The War: why, how and Kitchener

Britain declared war on Germany and her allies ─ principally Austria-Hungary and Turkey, the so-called Central Powers ─ on 4 August 1914.  Four days previously Germany, Belgium and France had ordered the mobilization of their forces, and on 3 August Germany invaded Belgium and France.  Britain had long had a formal obligation to guarantee Belgian neutrality, though by itself that would not have provided sufficient reason for British intervention.  The Liberal government was divided on the merits of war.  Ultimately it was the threat to France and the prospect of a greatly enlarged Germany with its forces just across the English Channel which was thought to pose a threat to British security, trade and the Empire.  The immediate ‘cause’ of the war on the continent lay in the assassination of Archduke Franz Ferdinand, the heir to the Austro-Hungarian throne, by a Serbian nationalist in Sarajevo in June.  Threats of reprisals against Serbia had German backing but provoked Russia, whose ally in the west was France.  The repercussions of Sarajevo were thus magnified by tensions and rivalries between the European nations.  An underlying factor was German militarism and Germany’s growing economic and commercial aspirations; but also, paradoxically, Germany felt vulnerable having hostile powers to east and west.  Germany understood that it could not expect to wage a successful war on two fronts simultaneously, and its military planning had long envisaged war with France as priority before dealing with the situation in the east.  For Britain, it appeared that the country could not isolate itself from the rapidly deteriorating situation in the rest of Europe at the beginning of August.  However reluctantly, the long peace of the nineteenth century was at an end.

The Great War of 1914-18, subsequently renamed the First World War, was not the sort of war Britain would have chosen to fight.  Unlike the other Powers, Britain did not keep a large standing army fed by conscripted young men and capable of rapid mobilization.  Britain’s military strength was expressed primarily through the Royal Navy.  Its powerful surface fleet had imposed the nation’s will either directly or through its capacity to deliver units of the professional British army wherever trouble beckoned.  Moreover, the army was accustomed to wars of manoeuvre in which cavalry played a prominent role.  Since the Boer War a number of reforms had begun to be implemented in the organisation of the army, but in the absence of compulsory military service the British army remained small: about 250,000 men, of whom a third were in India.  Reservists and the Territorial Force (TF) added 500,000, but the TF could not be required to serve overseas.  In comparison, France had 3.5 million regulars and reservists, Germany 3.75 million.

Within a week of the declaration of war, the British Expeditionary Force (BEF) composed of regular army units had arrived in northern France.  Its 4 infantry divisions alongside France’s 62 divisions were set against 100 German divisions of infantry.  Cavalry divisions were similarly outnumbered: 1 British and 10 French faced 22 German.  Germany’s strategy ─ the Schlieffen plan ─ was to ignore French defensive positions along their joint border by sweeping through Belgium to reach the Channel coast, then turning south to outflank French forces and attack Paris from the west.  The German forces were over-stretched, however.  In early actions at Mons (the first BEF engagement) and the Marne the principal German advance was slowed north-east of Paris.  Allied forces then hastened north to prevent their flank being turned, in October 1914.   This so-called ‘race to the sea’ marked the end of the war for mobile forces.  The German army dug in to defend the French and Belgian territory it had won, while the Allies dug in on this side of no-man’s land to prevent any further incursion and to prepare for throwing the invaders out.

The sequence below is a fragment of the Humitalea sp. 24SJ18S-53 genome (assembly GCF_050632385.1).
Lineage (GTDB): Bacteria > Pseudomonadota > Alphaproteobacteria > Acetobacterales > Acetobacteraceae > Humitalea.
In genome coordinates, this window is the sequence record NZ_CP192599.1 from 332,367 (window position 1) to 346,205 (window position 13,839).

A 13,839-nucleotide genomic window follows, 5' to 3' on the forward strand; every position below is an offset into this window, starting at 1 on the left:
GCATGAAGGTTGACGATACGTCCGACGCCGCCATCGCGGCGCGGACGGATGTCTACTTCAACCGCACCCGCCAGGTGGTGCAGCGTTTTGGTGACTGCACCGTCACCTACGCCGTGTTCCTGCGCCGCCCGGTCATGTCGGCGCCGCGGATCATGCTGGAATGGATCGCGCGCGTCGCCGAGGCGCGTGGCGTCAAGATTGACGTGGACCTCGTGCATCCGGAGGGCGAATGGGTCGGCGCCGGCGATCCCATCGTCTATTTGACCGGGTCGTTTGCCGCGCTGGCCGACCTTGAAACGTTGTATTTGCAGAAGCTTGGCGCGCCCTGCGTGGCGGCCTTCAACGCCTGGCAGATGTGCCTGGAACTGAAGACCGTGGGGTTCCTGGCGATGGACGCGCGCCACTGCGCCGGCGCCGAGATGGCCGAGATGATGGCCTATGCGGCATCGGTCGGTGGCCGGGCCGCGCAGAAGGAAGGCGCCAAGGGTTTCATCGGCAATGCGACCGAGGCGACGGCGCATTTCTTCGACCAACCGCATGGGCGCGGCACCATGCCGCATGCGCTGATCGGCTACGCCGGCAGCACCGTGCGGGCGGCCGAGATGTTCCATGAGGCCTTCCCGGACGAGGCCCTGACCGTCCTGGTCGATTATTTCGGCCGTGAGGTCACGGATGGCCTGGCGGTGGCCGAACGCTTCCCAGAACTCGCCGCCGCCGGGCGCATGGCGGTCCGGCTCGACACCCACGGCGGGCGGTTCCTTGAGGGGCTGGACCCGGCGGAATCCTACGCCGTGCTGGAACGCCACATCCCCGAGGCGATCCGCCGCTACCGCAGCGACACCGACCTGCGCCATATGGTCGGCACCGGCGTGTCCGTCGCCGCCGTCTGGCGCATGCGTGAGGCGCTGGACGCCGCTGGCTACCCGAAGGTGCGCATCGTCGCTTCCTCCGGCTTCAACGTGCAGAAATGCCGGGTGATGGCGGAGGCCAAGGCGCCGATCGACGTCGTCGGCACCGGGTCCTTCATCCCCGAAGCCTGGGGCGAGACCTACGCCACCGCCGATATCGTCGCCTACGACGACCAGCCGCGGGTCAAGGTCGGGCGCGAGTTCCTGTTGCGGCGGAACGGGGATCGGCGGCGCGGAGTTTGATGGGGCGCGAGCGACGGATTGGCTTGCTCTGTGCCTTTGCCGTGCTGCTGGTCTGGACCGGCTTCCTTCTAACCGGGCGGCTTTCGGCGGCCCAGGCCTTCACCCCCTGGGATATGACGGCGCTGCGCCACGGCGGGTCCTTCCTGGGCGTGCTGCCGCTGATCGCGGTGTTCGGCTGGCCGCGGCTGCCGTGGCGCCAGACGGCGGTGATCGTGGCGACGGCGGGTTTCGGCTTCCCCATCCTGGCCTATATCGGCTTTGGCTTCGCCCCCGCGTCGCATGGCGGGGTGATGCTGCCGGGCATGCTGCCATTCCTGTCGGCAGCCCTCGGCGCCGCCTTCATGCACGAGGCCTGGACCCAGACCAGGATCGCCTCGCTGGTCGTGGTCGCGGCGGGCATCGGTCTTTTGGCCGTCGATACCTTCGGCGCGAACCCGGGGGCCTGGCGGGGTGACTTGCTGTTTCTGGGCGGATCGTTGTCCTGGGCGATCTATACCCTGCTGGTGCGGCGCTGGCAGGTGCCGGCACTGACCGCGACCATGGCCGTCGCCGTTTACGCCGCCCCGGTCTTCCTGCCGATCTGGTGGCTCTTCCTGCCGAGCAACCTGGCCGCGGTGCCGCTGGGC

Trench warfare, the characteristic feature of war on the Western Front, was not the chosen strategy of either Germany or the Allies.  High-explosive shells, machine guns, barbed wire and the terrain itself assisted defence more than attack.  The front line was always a dangerous place to be, but battles (such as Loos in September 1915) were infrequent.  When an attack was made, the winning of a few hundred yards generally proved difficult to sustain as reserve troops were brought in to plug the gap, and so was  impossible to exploit on a wider front.  Trivial territorial gains were bought at great expense and were matched by trivial losses to the enemy.  As the casualty list in France lengthened there were calls in Britain for indirect, less costly, strategies to help defeat the Central Powers.  The eastern alternatives won supporters especially in the government:  Gallipoli, Palestine and Mesopotamia.  Even if these initiatives had been effective in weakening the Central Powers, they simultaneously diverted allied troops away from the main theatre of the war.  “It is certainly hard to see a plausible alternative to winning the war on the Western Front” (Ferguson p. 291).

So it had to be a war of attrition.  While the Royal Navy weakened Germany by blockade, reducing the supply of imported food and strategic materials, the Allied armies would seek to kill, wound or capture more of the enemy than they lost themselves along the Western Front.   The rationale for full-scale assaults such as the battle of the Somme in July 1916 was to achieve a breakthrough, but failing that a favourable body-count.  Kitchener had envisaged building up Allied troop numbers until a decisive blow could be launched against a weakened enemy.  But the evidence strongly suggests that the net body-count favoured Germany.  Overall Britain lost 723,000 dead and 1,663,000 wounded in a total casualty list of 2,556,000, the Empire adding a further 647,000 casualties.  Total Allied casualties were 17,293,000, nearly 2 million more than those of the Central Powers.  France alone sustained 3.8 million casualties, of whom 1.4 million were killed.  Expressed in these crude terms the Allied strategy of attrition was a failure; fortunately, Allied casualties were a significantly smaller proportion of available manpower than were the losses suffered by the Central Powers.  Nonetheless, a serious attempt to quantify the effectiveness of British and American troops suggests that the average member of these armies was 20 per cent less effective in imposing casualties on the enemy than his German opposite number (Dupuy, pp. 328-32).